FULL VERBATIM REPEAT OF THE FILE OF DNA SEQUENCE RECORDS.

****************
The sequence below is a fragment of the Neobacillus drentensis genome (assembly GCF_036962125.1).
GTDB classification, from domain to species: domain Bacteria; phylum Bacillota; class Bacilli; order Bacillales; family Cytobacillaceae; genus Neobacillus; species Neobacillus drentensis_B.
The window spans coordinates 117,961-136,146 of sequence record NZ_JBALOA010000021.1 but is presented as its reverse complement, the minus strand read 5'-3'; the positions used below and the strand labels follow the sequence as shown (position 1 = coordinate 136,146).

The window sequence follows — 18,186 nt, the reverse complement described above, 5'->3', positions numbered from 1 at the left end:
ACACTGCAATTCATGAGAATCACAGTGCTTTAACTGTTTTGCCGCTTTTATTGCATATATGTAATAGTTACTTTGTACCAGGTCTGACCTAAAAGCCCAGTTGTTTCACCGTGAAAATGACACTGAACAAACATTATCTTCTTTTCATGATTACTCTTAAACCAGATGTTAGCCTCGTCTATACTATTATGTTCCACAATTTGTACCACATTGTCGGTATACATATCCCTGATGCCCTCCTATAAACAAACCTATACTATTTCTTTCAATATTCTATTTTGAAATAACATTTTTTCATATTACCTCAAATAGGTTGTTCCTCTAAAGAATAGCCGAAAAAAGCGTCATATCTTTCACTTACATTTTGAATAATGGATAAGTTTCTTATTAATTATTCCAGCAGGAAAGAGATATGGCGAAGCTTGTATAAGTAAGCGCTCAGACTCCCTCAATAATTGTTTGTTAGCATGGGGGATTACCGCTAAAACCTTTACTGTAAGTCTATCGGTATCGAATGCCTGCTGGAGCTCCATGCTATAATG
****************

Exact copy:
The sequence below is a fragment of the Neobacillus drentensis genome (assembly GCF_036962125.1).
GTDB classification, from domain to species: domain Bacteria; phylum Bacillota; class Bacilli; order Bacillales; family Cytobacillaceae; genus Neobacillus; species Neobacillus drentensis_B.
The window spans coordinates 117,961-136,146 of sequence record NZ_JBALOA010000021.1 but is presented as its reverse complement, the minus strand read 5'-3'; the positions used below and the strand labels follow the sequence as shown (position 1 = coordinate 136,146).

The window sequence follows — 18,186 nt, the reverse complement described above, 5'->3', positions numbered from 1 at the left end:
ACACTGCAATTCATGAGAATCACAGTGCTTTAACTGTTTTGCCGCTTTTATTGCATATATGTAATAGTTACTTTGTACCAGGTCTGACCTAAAAGCCCAGTTGTTTCACCGTGAAAATGACACTGAACAAACATTATCTTCTTTTCATGATTACTCTTAAACCAGATGTTAGCCTCGTCTATACTATTATGTTCCACAATTTGTACCACATTGTCGGTATACATATCCCTGATGCCCTCCTATAAACAAACCTATACTATTTCTTTCAATATTCTATTTTGAAATAACATTTTTTCATATTACCTCAAATAGGTTGTTCCTCTAAAGAATAGCCGAAAAAAGCGTCATATCTTTCACTTACATTTTGAATAATGGATAAGTTTCTTATTAATTATTCCAGCAGGAAAGAGATATGGCGAAGCTTGTATAAGTAAGCGCTCAGACTCCCTCAATAATTGTTTGTTAGCATGGGGGATTACCGCTAAAACCTTTACTGTAAGTCTATCGGTATCGAATGCCTGCTGGAGCTCCATGCTATAATG